• Mind Rape: The League pull this on Dr. Light and Batman.
  • Mutual Kill: Jack Drake and Captain Boomerang.
  • My Eyes Are Up Here: Subverted and Lampshaded with Slipknot. Green Arrow notes he's smart enough that his eyes are not on Wonder Woman's "famous rack", but on her hip—where her Magic Lasso is.
  • Mythology Gag: If you look closely at Sue's funeral, you can see Jack Knight standing next to Stargirl. This is actually Jack's last known appearance after retiring at the end of his series; as the Dibnys were key characters in Starman, it's fitting to have him here. He's pointedly not in his old uniform.
  • Open Secret: Green Arrow implies that Superman may be aware of the lobotomies that the Justice League has performed (see Weirdness Censor).
    • This is confirmed in Adventures of Superman #636, when Superman summons Batman and Wonder Woman to his Fortress of Solitude and confesses that he was aware that the League had Light lobotomized which resulted in an argument from Wonder Woman. This is not very surprising, as in the third issue of Identity Crisis, Superman can clearly overhear Ollie and Wally talking about Dr. Light's lobotomy, with Ollie saying that people "hear what they want to hear," which can be seen as a subtle reference to Clark looking the other way.
      Wonder Woman: How could you be so stupid?
      Superman: This wasn't simply about what Light did to Sue! This threatened to tear apart the League just as it was getting started! He bragged about it, he said he'd do it again! He was threatening everyone we loved—
      Wonder Woman: And a lobotomy was your solution?
      Superman: That wasn't the intention! But we couldn't lock him up, we couldn't take the chance he'd get free again. By the time I knew what had happened, it had already been done... ...and I kept seeing Lois, my parents... I kept imagining myself in Ralph's place....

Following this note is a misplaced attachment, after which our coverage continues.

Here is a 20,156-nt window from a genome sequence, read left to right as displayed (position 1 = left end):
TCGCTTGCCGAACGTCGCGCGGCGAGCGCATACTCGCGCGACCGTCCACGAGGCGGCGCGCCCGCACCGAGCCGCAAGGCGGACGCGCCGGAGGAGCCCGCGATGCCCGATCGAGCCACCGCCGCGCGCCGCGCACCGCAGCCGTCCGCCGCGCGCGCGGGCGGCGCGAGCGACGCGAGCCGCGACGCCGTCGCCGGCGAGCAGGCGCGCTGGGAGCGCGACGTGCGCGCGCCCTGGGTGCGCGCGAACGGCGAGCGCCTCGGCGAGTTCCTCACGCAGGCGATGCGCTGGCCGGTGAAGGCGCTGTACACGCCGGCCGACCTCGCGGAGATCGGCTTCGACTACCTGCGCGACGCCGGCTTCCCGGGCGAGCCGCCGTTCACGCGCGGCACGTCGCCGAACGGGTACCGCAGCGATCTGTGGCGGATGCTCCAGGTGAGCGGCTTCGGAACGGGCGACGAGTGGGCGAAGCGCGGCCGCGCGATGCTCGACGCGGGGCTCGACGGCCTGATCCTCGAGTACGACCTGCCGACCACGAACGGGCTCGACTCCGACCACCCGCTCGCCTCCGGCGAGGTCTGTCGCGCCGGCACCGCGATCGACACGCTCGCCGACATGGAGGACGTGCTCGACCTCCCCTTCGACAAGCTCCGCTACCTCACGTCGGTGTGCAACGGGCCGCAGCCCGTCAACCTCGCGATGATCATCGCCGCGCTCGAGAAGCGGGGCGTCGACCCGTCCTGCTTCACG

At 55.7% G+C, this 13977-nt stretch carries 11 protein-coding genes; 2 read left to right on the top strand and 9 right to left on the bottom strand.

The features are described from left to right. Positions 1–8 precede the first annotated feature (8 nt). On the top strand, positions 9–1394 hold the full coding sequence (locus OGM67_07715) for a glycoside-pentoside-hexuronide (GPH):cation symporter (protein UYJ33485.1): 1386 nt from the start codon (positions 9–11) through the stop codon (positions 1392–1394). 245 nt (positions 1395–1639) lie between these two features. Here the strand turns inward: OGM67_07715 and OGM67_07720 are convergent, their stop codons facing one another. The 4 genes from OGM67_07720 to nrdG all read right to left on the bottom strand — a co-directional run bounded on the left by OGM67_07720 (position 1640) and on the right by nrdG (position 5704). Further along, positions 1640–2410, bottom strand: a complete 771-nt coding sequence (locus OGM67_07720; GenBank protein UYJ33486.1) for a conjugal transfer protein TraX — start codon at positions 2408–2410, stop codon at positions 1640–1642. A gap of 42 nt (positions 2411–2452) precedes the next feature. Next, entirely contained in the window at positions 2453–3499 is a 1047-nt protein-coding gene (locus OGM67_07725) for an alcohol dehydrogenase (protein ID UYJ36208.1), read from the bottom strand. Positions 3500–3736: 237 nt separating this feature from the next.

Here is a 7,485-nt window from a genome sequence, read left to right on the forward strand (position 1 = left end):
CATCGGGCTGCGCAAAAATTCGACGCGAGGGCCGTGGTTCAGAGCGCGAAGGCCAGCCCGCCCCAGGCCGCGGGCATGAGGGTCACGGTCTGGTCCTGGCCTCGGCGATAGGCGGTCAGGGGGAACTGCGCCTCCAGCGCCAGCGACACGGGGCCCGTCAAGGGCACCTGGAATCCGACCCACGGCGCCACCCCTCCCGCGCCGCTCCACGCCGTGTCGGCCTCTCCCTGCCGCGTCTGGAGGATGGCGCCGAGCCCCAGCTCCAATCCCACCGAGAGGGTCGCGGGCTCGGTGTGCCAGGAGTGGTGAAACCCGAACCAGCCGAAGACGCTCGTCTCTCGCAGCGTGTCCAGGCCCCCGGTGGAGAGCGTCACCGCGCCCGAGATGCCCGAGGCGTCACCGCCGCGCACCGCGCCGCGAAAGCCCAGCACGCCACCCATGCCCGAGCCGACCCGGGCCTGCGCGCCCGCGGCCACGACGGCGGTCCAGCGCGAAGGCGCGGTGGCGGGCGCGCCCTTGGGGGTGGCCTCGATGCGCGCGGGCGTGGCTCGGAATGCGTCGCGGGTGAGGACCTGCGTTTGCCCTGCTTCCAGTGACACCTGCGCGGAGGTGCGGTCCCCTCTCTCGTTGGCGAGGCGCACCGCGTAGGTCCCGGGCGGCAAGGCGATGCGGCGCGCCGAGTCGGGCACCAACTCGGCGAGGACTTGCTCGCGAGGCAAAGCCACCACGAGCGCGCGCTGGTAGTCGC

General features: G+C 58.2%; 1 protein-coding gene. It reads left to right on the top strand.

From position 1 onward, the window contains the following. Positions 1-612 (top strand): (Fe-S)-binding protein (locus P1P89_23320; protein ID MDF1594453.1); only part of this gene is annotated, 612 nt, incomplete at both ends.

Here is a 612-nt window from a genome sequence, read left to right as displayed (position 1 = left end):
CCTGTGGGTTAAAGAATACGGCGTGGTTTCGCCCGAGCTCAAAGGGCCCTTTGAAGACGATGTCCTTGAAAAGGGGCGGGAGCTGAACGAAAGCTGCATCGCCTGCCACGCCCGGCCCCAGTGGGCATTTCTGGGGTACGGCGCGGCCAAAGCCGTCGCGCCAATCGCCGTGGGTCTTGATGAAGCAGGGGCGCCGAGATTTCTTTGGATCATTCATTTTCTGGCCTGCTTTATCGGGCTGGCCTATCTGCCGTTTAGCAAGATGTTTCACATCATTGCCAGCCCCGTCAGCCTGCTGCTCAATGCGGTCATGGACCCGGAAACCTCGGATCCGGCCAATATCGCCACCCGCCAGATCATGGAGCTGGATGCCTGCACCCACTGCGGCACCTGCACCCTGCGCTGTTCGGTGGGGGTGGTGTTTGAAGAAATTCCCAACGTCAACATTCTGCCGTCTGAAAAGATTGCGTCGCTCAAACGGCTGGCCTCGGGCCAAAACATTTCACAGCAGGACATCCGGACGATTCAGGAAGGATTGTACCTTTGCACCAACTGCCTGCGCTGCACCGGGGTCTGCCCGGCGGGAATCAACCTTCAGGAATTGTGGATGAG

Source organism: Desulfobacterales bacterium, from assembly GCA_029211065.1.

• As Owen Mercer questions why he sees Batman at the Drake household, the policeman accompanying Batman denies that he's there, even when Bats is right there in the middle of everyone in plain sight.
  • Painting the Fourth Wall: Dr. Light staring at the viewer as if to say, "I'm back."
  • Pietà Plagiarism: Ralph Dibny holding Sue's body in the comic's opening scene.
  • Plot Hole: It's mentioned that Sue was pregnant when she died. Ralph Dibney got his powers through the use of Gingold. One of the side-effects of Gingold is sterility. Where did the baby come from? (There's no mention of them using a donor or anything like that.)
  • Rape Is a Special Kind of Evil: Dr. Light's rape of Sue is enough for a circle of JLA members to lobotomize him, something they never did to any villain beforehand.
  • Red Herring: This turns out to have been what the entire rape subplot was, since it had nothing to do with who murdered Sue.
  • Retcon:
    • The reason behind the years of infighting between Green Arrow and Hawkman, thought to be because of their political views, is revealed to actually be over the decision to mind-wipe Dr. Light and Batman.
    • Later, it was retconned that Jean Loring was possessed by Eclipso the whole time.
    • The series retcons much of the goofiness of The Silver Age of Comic Books, particularly in the form of Doctor Light.
  • Revealing Continuity Lapse: The presence of Batman in Dr. Light's flashback when Ollie had said he wasn't there. These things happen by mistake in comics all the time, especially team books with many characters to juggle — but this time it's not a mistake.
  • Slasher Smile: was just like the old days, wasn't it?
  • Start of Darkness: Arguably for the entire present-day DCU.
    • And this was the last straw for Alex Luthor, Superboy-Prime, and Kal-L.
  • The Stool Pigeon: Wally West averts the Whistleblower Wilson (heroic) option.
  • Sudden Sequel Heel Syndrome: Jean Loring goes completely off her rocker to try and win back the affection of her ex-husband, Ray Palmer. Eventually it leads to her getting possessed by Eclipso.